Finally, Sebelius is resigning! What took her so long! And who is replacing her? Sylvia Matthews Burwell was just announced by President Obama as her replacement as the next Secretary of Health and Human Services, to be the new face of health care because of her experience dealing with the complexities of the federal budget and has managed large organizations. Her current job is the director of the Office of Management and Budget. Burwell says that the ACA has improved access to health care and treatment. She needs to look at the real numbers and who the ACA has helped and who it has been affected negatively. Read my blog next week.
First, what in Sebelius’ resume allows one to perceive that she had the qualifications to be the Secretary of Health and Human Services (HHS) in the first place and why chose Burwell as her replacement? Heck, I have a better C.V./resume to head up the HHS. Actually, there are dozens of well-educated and experienced people who would better handle the HHS. Most of my students from the Healthcare Management program at Johns Hopkins Carey School of business would be better choices for the job. Why not offer the opportunity to Dr. Ben Carson, at least as a fig leaf to start compromise and solution?
One also has to consider the future of healthcare in the US. If one is honest about what will be sustainable in this country, it will be a single payment system. The ACA is a nice attempt but as we have pointed out, the numbers don’t work out for a long term sustainable system. Unless, we raise corporate and personal taxes as the Europeans have done. According to Becker’s Hospital Review, a report issued eight months ago by Gerald Friedman, PhD, a professor of economics at the University of Massachusetts at Amherst, concluded that the health care system could save $1.8 trillion over 10 years if the US adopted a single-payer system.
Also, the nonpartisan advocacy group Public Citizen stated in their new report that universal health care, a single payer system, would offer three major advantages. It would:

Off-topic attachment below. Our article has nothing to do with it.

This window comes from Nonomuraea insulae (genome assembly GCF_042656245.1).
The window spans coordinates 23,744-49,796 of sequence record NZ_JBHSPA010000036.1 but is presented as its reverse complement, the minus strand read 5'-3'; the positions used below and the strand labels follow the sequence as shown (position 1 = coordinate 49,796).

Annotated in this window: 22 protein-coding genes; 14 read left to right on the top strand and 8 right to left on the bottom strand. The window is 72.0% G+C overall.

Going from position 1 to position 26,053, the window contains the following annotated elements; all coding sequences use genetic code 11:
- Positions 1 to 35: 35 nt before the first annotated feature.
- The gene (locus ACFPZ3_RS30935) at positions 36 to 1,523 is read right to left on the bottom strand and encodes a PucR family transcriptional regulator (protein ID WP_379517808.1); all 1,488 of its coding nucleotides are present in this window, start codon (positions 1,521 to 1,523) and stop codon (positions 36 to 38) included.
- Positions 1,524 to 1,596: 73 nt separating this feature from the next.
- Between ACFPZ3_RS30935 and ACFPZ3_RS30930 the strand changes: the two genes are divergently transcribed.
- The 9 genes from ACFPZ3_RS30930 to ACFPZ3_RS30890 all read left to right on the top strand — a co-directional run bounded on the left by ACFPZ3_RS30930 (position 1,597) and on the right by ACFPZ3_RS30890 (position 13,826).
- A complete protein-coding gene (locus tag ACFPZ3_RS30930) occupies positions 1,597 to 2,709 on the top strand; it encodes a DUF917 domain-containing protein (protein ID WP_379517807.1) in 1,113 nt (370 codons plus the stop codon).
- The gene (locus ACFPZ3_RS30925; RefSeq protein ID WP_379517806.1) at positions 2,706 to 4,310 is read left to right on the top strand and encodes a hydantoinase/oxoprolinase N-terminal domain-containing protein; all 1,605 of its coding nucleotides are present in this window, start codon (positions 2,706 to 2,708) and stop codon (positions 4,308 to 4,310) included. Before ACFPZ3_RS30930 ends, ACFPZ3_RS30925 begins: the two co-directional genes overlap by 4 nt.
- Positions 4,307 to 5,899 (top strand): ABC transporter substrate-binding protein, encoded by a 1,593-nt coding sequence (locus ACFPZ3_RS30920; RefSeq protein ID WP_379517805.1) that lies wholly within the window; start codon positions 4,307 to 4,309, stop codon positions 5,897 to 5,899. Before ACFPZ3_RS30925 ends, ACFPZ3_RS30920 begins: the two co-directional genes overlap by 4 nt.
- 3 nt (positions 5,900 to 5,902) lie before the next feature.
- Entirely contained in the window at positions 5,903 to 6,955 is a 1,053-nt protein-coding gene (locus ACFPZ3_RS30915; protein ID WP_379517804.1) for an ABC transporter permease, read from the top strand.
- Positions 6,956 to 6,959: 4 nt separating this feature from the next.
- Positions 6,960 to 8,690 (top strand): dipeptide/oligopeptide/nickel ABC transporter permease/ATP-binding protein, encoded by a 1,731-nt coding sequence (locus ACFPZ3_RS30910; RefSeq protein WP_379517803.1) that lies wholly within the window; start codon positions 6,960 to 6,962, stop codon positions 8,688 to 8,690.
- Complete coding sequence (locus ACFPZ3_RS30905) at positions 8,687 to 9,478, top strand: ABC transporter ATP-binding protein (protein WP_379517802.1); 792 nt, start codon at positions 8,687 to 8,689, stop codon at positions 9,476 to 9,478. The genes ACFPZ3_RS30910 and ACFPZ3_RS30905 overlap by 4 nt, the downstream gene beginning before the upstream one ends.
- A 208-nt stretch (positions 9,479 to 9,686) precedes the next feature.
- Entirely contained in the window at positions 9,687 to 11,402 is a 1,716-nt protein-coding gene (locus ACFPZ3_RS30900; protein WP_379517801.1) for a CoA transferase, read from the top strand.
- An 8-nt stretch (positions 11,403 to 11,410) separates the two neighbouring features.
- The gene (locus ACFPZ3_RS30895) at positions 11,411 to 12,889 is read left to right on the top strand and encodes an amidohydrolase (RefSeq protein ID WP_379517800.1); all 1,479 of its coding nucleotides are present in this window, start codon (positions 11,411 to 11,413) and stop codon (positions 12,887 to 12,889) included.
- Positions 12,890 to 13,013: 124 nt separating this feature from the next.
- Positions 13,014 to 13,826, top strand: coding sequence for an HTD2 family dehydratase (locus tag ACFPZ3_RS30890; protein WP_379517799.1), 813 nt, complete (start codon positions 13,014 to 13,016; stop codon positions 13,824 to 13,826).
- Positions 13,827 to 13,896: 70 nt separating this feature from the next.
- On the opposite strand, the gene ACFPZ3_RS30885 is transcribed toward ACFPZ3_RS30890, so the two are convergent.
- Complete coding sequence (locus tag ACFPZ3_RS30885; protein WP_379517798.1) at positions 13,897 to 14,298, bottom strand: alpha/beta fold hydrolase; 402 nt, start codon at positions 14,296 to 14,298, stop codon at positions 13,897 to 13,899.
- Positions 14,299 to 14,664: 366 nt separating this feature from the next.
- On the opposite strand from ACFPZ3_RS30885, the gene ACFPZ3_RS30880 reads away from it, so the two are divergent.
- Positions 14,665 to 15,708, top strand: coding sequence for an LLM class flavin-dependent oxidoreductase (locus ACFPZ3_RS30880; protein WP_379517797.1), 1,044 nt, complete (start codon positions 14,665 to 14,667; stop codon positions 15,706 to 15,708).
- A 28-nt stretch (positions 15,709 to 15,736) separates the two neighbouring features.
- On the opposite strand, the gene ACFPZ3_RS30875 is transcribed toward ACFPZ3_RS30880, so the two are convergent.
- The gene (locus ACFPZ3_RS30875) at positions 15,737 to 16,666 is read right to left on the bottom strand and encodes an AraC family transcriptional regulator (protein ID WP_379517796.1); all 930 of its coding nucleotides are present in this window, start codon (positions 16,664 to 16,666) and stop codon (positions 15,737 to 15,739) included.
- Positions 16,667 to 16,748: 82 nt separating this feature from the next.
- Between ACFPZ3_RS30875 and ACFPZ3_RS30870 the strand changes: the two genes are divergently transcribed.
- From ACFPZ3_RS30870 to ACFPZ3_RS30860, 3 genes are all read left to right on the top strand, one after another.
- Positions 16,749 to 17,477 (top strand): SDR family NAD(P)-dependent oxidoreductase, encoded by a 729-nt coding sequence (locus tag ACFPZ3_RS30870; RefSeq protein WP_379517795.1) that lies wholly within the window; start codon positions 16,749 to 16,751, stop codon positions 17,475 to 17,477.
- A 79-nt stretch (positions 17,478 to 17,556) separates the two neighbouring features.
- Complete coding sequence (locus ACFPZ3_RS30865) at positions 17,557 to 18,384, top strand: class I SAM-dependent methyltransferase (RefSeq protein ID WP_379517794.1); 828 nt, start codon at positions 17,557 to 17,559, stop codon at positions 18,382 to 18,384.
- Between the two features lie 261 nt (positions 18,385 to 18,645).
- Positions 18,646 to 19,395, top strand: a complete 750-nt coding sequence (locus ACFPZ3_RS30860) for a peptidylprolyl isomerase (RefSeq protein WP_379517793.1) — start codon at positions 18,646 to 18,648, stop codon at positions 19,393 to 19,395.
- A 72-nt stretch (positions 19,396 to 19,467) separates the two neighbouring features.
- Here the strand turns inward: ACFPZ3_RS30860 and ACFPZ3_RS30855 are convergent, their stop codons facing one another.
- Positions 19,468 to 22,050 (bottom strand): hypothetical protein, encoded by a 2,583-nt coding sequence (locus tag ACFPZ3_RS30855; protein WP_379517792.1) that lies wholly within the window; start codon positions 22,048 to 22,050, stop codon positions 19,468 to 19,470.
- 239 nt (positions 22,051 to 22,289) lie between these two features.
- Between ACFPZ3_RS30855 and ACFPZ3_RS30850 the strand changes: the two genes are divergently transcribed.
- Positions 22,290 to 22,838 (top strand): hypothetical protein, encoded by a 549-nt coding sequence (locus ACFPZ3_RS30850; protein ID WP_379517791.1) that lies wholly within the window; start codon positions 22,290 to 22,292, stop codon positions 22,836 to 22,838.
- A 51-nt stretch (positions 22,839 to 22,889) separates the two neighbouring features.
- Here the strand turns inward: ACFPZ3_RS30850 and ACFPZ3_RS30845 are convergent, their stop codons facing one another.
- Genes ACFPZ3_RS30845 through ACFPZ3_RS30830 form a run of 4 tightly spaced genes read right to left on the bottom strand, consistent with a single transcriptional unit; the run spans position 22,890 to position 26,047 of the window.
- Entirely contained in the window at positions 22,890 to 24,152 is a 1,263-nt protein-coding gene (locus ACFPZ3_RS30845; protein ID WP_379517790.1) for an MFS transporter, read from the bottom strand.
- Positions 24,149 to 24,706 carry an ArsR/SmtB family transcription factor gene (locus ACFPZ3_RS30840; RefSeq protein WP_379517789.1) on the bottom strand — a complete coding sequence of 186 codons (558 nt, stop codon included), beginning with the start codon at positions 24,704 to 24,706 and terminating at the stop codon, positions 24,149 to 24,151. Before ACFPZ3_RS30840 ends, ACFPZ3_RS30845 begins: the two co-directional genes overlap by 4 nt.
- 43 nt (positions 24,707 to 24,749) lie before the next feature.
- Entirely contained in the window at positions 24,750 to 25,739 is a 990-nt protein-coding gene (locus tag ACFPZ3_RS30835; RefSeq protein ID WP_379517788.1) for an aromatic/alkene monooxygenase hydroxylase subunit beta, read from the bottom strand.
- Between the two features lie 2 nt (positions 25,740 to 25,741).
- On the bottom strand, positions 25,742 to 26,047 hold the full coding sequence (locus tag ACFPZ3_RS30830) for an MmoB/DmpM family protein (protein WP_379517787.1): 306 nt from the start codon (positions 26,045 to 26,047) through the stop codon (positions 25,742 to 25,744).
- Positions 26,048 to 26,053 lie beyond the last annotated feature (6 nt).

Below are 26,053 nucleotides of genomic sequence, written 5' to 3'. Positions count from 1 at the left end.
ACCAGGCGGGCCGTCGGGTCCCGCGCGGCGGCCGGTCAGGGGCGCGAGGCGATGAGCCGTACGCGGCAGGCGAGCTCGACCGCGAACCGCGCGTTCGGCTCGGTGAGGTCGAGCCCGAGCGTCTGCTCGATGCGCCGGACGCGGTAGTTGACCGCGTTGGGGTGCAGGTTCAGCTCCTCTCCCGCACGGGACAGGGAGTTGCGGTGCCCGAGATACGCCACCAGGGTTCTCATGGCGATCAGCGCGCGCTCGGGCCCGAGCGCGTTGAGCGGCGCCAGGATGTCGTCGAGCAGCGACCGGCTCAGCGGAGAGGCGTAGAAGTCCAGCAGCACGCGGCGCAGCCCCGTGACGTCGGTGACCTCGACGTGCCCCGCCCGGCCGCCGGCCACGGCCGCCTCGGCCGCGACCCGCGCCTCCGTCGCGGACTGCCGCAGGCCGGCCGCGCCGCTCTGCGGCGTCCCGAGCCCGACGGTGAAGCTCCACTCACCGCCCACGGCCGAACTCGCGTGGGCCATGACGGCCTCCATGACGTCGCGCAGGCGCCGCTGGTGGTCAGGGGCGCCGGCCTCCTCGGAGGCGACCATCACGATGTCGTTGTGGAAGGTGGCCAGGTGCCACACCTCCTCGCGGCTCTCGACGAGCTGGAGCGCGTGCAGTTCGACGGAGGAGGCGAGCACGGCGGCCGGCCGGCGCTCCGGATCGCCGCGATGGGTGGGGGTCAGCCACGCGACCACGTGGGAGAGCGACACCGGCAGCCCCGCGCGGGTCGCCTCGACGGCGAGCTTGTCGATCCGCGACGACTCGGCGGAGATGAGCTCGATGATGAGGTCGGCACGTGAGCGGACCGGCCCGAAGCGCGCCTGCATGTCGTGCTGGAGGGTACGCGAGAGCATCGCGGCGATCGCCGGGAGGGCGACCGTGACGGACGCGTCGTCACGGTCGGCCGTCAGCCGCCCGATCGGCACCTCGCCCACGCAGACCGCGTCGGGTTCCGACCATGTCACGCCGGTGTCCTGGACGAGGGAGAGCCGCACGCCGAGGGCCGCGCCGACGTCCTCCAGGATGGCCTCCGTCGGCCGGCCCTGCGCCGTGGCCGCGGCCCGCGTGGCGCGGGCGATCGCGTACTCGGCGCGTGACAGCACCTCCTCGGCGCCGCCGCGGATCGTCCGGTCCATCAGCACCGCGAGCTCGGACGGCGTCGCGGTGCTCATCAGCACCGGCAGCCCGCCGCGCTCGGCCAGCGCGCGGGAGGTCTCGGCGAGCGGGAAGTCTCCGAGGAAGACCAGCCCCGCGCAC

- Equalize health care costs for businesses
- 2. Take billions of dollars of expense out of the health care system
- 3. End what is known as “job lock”, which is a term used for employees that don’t switch jobs or start new ventures because they will lose their health insurance.
Previous discussion has led to dead ends whenever it was brought up before Congress. However, Vermont will be the test case as they attempt to go forward with their proposed single payer system.
It is also interesting after my discussion in last week’s blog commenting on WellPoint’s suggestion that they were probably going to have to increase premiums by double digits next year due to the older sicker population of people signing up for the exchanges. As further evidence of this statement, Express Scripts a pharmacy benefits manager has found that health insurance marketplace enrollees use slightly more specialty medications than those enrolled in health plans outside of the exchanges (1.1% versus 0.75%). One interesting extension of the statistic is that more than 6 in every 1000 prescriptions covered by the exchanges were for HIV medication, nearly 4 times as high as the rate for other types of commercial plans (Becker’s Hospital Review). These results suggest that the new enrollees in the ACA may be sicker than the general population and have above average medication usage.
Lastly, I look at my state of Maryland. What a horrific experience with the health care exchange. The roll out and development of the exchange was the responsibility of the Lieutenant Governor, who is now running for Governor. The exchange was a complete failure and resulted in the need to purchase another web site software, etc. with the resultant cost to the taxpayer about $125 million, including the cost of paying Ravens payers, actors and other famous people to push for potential enrollees to sign up for the ACA. And this State is considering him for Governor!!!! If the people in the State of Maryland vote for this pagliaccio and he wins the governorship, they deserve the heartache in store for them.
It is interesting to read in April 18 issue of The Week magazine that England’s National Health Service is getting a new chief executive, Simon Stevens, who served as health advisor to Former Prime Minister Tony Blair and had run the U.S. United Health Group for the last six years. This major insurance company serves more customers than the population of the entire U.K. At least the British system has chosen a person with the correct qualifications.
We will spend time discussing the British health care system in future blogs as we discuss sustainability.
Wake up America!